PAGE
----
Book Contracts 101, Part 8 (Payment of Royalties)
January 25, 2011
I realized I skipped Part 8, and also skipped Clause 8, which is a fairly important one, so I'm going to do it now, with the idea that tomorrow's will be Part, er, 12, I think.
8. Payment of Royalties: Publisher agrees to pay Author an advance of BIG BUCKS HERE--payable upon the signing of this agreement. Said advance shall be deducted from royalties otherwise payable to Author pursuant to section 7 above and as set forth in this paragraph 8. Publisher shall render to Author an annual account of each calendar year of sales of the Work to December 31 on or before May 31 of the following year, at which time royalties shall be payable. However, Author's share of any sub-rights revenues will be paid within thirty (30) days of the time received. If sales fall below 100 copies in an accounting period, royalty payments may be suspended, and royalty and sales shall be accrued until that figure is reached, after which time Publisher will recommence payment of royalties at the customary time. If in any annual period the total payments due are less than $50, Publisher may defer the rendering of payments until such time as the sum of $50 or more shall be due to Author. Any monies due and owing from Author to Publisher (including any overpayment of royalties) may be deducted by Publisher from any sums otherwise payable to Author under this agreement. Publisher may retain a reserve for future returns in the amount of twenty percent (20%) from any amounts otherwise due Author. Said reserve shall be reduced or repaid to Author at such time and in such manner as Publisher shall determine in its sole discretion, based upon current sales and industry standards. Upon written request, Publisher further agrees to allow Author's audit by a licensed CPA, of Publisher's records as relate solely to the Work. Said audit shall be scheduled by mutual agreement no sooner than thirty (30) days after Publisher's receipt of Author's notice of its intent to conduct an audit and may occur only during normal working hours at Publisher's place of business.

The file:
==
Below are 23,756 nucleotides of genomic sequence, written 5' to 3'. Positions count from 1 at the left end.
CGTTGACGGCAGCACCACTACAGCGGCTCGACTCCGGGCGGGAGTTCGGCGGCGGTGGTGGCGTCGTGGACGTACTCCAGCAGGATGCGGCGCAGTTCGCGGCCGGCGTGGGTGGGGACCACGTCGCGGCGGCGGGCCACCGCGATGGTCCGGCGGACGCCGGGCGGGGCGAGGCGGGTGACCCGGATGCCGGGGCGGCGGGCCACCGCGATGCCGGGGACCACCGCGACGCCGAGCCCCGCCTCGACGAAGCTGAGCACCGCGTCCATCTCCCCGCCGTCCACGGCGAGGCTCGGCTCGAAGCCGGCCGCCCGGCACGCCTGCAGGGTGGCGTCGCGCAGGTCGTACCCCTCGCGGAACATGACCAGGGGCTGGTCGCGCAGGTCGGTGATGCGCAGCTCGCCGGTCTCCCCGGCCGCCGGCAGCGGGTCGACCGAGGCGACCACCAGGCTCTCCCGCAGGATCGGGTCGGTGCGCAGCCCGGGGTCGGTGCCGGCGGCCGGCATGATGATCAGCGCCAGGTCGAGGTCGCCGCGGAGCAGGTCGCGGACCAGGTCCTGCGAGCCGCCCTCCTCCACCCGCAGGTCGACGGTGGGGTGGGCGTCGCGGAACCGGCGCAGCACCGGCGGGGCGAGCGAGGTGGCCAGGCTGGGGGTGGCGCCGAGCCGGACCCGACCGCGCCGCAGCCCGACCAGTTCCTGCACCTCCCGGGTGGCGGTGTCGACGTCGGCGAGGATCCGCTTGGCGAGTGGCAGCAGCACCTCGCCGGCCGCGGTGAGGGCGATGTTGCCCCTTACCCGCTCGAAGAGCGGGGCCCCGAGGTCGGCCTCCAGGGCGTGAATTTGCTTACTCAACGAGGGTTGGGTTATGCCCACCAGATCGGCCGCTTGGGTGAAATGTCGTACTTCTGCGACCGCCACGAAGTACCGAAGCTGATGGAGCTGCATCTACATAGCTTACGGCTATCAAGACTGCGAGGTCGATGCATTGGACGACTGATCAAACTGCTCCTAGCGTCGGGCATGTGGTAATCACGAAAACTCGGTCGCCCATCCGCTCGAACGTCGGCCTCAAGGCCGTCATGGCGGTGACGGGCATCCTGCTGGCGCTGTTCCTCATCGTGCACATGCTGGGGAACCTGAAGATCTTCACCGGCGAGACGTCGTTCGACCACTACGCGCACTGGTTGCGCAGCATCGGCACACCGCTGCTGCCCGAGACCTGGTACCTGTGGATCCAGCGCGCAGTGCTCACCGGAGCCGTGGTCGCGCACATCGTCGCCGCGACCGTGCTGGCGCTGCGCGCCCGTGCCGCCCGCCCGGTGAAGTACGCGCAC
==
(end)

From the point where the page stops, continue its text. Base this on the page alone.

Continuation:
Dear God, what a headache. Okay. Wow, where to begin. In case this is new to you, a book advance means an advance against royalties, so if you get a $10,000 advance, you need to sell enough books (let's say 5000 books at a $2/copy royalty) before you see another penny.
In this contract, the publisher indicates that the royalty periods are 6-months long and end on December 31st and May 31st, so you should get royalty checks and/or statements sometime (maybe) in January or June, although I've yet to hear of a publisher whose accounting system was even remotely efficient, so it's hard to say. Although twice a year is fairly common, it's just a likely to be March and September as January and June; occasionally a publisher will go for 4 or even 3 royalty periods per year, and if you're self-publishing through Amazon, etc., you get your royalties once a month. [Actually, a correction here. In carefully reading the language, I realize I'm not completely sure this contract has 6-month royalty periods. I believe it has a single royalty statement per year, for the year, which is compiled on December 31st. At which point the publisher has five months in which to get around to paying you. Which if that's the correct interpretation, the headache may be because I just put a gun to my head, but I think it is].